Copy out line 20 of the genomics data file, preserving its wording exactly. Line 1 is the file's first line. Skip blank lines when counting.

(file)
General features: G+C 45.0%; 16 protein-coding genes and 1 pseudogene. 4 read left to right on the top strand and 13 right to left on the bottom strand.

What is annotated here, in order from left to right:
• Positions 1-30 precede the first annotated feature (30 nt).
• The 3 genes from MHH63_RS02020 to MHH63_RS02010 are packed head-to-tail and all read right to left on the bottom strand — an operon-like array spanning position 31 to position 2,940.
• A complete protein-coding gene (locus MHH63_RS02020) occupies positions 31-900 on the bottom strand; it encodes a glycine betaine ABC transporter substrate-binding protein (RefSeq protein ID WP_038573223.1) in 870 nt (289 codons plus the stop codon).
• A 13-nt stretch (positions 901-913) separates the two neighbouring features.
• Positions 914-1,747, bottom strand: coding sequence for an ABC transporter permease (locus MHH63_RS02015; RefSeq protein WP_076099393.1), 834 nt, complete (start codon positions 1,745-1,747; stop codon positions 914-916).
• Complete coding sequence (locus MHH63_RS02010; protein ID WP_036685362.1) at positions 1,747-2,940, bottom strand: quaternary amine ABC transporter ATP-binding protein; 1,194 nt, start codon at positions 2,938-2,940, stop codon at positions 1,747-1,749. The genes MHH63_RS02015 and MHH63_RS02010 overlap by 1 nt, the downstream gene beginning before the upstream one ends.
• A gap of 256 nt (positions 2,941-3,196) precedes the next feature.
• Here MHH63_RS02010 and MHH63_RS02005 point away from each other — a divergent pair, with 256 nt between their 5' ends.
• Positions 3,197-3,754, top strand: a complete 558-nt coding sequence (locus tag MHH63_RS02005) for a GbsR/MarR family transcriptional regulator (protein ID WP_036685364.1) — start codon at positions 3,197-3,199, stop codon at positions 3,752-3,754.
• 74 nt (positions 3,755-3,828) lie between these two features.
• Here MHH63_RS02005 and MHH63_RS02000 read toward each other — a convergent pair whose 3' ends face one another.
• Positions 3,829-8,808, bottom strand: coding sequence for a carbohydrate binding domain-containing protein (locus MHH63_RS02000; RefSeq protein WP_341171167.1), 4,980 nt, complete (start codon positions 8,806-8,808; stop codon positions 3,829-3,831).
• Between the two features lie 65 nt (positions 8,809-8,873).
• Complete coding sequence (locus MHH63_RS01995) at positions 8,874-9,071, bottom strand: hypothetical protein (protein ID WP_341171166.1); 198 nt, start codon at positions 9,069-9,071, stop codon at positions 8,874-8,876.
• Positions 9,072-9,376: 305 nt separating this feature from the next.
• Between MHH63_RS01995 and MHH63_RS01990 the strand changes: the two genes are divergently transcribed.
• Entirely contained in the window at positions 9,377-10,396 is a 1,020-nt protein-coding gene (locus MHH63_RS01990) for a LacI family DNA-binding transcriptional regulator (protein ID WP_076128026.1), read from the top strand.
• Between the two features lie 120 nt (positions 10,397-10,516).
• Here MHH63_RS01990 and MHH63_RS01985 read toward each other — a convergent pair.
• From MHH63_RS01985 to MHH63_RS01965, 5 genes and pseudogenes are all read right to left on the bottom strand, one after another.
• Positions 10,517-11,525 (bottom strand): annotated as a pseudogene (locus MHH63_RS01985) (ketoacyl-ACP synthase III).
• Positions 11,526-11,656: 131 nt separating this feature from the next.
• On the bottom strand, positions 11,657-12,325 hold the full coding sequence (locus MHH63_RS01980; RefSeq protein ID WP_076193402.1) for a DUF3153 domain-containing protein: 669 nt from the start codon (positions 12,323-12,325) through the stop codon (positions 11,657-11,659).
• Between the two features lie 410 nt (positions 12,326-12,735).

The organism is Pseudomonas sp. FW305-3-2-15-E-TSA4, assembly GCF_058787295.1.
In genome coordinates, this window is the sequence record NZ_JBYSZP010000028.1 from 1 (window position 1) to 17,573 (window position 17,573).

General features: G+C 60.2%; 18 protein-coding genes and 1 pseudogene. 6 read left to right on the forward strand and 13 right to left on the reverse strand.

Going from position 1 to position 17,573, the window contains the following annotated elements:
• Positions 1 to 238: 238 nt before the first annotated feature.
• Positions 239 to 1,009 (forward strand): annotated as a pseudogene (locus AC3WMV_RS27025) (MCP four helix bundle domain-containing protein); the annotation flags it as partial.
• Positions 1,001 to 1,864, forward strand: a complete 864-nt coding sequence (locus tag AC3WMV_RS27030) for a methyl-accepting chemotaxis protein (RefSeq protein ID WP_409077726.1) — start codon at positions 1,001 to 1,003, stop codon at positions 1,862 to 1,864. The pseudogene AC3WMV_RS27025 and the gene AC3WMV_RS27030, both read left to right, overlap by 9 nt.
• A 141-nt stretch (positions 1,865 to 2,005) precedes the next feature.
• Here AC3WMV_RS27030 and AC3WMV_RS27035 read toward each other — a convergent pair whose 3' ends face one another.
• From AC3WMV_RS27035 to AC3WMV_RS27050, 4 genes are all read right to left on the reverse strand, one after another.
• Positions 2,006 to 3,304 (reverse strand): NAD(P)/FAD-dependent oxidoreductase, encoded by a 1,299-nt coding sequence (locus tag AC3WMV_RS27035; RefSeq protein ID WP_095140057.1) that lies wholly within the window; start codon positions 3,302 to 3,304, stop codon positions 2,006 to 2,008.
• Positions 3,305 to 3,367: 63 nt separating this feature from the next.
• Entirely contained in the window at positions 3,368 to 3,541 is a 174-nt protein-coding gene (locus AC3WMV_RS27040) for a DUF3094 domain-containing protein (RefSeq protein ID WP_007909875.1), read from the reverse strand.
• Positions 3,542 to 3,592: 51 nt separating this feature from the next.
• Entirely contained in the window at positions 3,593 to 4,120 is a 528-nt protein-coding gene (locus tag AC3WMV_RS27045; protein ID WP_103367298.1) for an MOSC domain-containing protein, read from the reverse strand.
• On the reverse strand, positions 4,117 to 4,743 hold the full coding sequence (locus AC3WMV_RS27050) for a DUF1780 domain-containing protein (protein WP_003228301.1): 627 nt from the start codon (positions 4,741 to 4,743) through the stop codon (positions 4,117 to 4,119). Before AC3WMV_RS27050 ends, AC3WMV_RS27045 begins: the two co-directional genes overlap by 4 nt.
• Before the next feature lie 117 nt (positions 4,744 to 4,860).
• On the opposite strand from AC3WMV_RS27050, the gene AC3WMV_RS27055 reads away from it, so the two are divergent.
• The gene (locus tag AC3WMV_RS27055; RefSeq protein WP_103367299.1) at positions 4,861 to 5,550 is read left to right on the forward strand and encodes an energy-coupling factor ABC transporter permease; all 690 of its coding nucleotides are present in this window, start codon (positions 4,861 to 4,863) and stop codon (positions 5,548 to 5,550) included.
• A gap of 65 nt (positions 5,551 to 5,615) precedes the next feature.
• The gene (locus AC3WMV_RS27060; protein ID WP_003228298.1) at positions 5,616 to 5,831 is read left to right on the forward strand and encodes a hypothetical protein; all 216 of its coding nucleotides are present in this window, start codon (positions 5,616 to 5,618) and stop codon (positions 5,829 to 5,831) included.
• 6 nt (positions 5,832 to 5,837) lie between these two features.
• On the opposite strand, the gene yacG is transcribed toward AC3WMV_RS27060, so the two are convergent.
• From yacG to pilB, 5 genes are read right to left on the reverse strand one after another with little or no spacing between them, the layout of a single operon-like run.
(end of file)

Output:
• Between the two features lie 120 nt (positions 10,397-10,516).